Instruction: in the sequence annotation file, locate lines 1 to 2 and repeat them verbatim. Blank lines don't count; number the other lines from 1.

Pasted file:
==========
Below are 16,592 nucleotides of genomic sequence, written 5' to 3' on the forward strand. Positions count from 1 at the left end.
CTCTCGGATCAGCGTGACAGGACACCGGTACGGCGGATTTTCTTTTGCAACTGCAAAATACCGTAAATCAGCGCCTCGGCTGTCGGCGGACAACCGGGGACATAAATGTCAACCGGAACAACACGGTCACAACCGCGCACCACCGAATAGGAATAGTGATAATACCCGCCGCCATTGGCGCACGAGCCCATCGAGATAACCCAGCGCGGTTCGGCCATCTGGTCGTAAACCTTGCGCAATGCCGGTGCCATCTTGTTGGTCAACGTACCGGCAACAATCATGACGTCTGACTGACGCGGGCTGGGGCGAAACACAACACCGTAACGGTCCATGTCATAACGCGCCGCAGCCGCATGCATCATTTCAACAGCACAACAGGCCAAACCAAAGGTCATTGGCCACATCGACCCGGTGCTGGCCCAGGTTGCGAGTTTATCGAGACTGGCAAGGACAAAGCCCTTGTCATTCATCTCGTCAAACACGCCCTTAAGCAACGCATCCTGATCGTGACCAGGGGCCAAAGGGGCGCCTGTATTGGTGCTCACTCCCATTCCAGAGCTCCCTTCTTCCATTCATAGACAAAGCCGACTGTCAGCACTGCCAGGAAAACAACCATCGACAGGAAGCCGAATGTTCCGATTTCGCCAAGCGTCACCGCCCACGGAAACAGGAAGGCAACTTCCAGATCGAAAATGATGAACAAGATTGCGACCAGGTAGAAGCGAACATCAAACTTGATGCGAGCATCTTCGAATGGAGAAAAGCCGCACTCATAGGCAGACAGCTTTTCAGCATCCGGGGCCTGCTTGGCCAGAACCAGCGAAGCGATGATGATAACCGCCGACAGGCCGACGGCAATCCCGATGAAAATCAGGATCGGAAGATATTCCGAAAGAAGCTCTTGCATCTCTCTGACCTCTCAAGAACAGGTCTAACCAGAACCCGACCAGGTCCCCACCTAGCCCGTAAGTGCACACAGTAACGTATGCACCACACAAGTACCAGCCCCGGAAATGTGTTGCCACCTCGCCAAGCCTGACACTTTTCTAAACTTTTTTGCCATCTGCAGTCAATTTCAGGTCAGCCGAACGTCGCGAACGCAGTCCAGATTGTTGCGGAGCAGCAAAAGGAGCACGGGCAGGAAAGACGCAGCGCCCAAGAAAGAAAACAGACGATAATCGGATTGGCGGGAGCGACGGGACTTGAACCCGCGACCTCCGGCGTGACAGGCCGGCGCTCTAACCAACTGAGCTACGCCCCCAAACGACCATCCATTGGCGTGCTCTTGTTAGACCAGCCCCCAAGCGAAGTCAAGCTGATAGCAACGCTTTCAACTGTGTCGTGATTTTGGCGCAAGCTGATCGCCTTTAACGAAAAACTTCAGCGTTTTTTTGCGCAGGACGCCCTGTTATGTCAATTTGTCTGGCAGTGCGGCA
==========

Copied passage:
Below are 16,592 nucleotides of genomic sequence, written 5' to 3' on the forward strand. Positions count from 1 at the left end.
CTCTCGGATCAGCGTGACAGGACACCGGTACGGCGGATTTTCTTTTGCAACTGCAAAATACCGTAAATCAGCGCCTCGGCTGTCGGCGGACAACCGGGGACATAAATGTCAACCGGAACAACACGGTCACAACCGCGCACCACCGAATAGGAATAGTGATAATACCCGCCGCCATTGGCGCACGAGCCCATCGAGATAACCCAGCGCGGTTCGGCCATCTGGTCGTAAACCTTGCGCAATGCCGGTGCCATCTTGTTGGTCAACGTACCGGCAACAATCATGACGTCTGACTGACGCGGGCTGGGGCGAAACACAACACCGTAACGGTCCATGTCATAACGCGCCGCAGCCGCATGCATCATTTCAACAGCACAACAGGCCAAACCAAAGGTCATTGGCCACATCGACCCGGTGCTGGCCCAGGTTGCGAGTTTATCGAGACTGGCAAGGACAAAGCCCTTGTCATTCATCTCGTCAAACACGCCCTTAAGCAACGCATCCTGATCGTGACCAGGGGCCAAAGGGGCGCCTGTATTGGTGCTCACTCCCATTCCAGAGCTCCCTTCTTCCATTCATAGACAAAGCCGACTGTCAGCACTGCCAGGAAAACAACCATCGACAGGAAGCCGAATGTTCCGATTTCGCCAAGCGTCACCGCCCACGGAAACAGGAAGGCAACTTCCAGATCGAAAATGATGAACAAGATTGCGACCAGGTAGAAGCGAACATCAAACTTGATGCGAGCATCTTCGAATGGAGAAAAGCCGCACTCATAGGCAGACAGCTTTTCAGCATCCGGGGCCTGCTTGGCCAGAACCAGCGAAGCGATGATGATAACCGCCGACAGGCCGACGGCAATCCCGATGAAAATCAGGATCGGAAGATATTCCGAAAGAAGCTCTTGCATCTCTCTGACCTCTCAAGAACAGGTCTAACCAGAACCCGACCAGGTCCCCACCTAGCCCGTAAGTGCACACAGTAACGTATGCACCACACAAGTACCAGCCCCGGAAATGTGTTGCCACCTCGCCAAGCCTGACACTTTTCTAAACTTTTTTGCCATCTGCAGTCAATTTCAGGTCAGCCGAACGTCGCGAACGCAGTCCAGATTGTTGCGGAGCAGCAAAAGGAGCACGGGCAGGAAAGACGCAGCGCCCAAGAAAGAAAACAGACGATAATCGGATTGGCGGGAGCGACGGGACTTGAACCCGCGACCTCCGGCGTGACAGGCCGGCGCTCTAACCAACTGAGCTACGCCCCCAAACGACCATCCATTGGCGTGCTCTTGTTAGACCAGCCCCCAAGCGAAGTCAAGCTGATAGCAACGCTTTCAACTGTGTCGTGATTTTGGCGCAAGCTGATCGCCTTTAACGAAAAACTTCAGCGTTTTTTTGCGCAGGACGCCCTGTTATGTCAATTTGTCTGGCAGTGCGGCA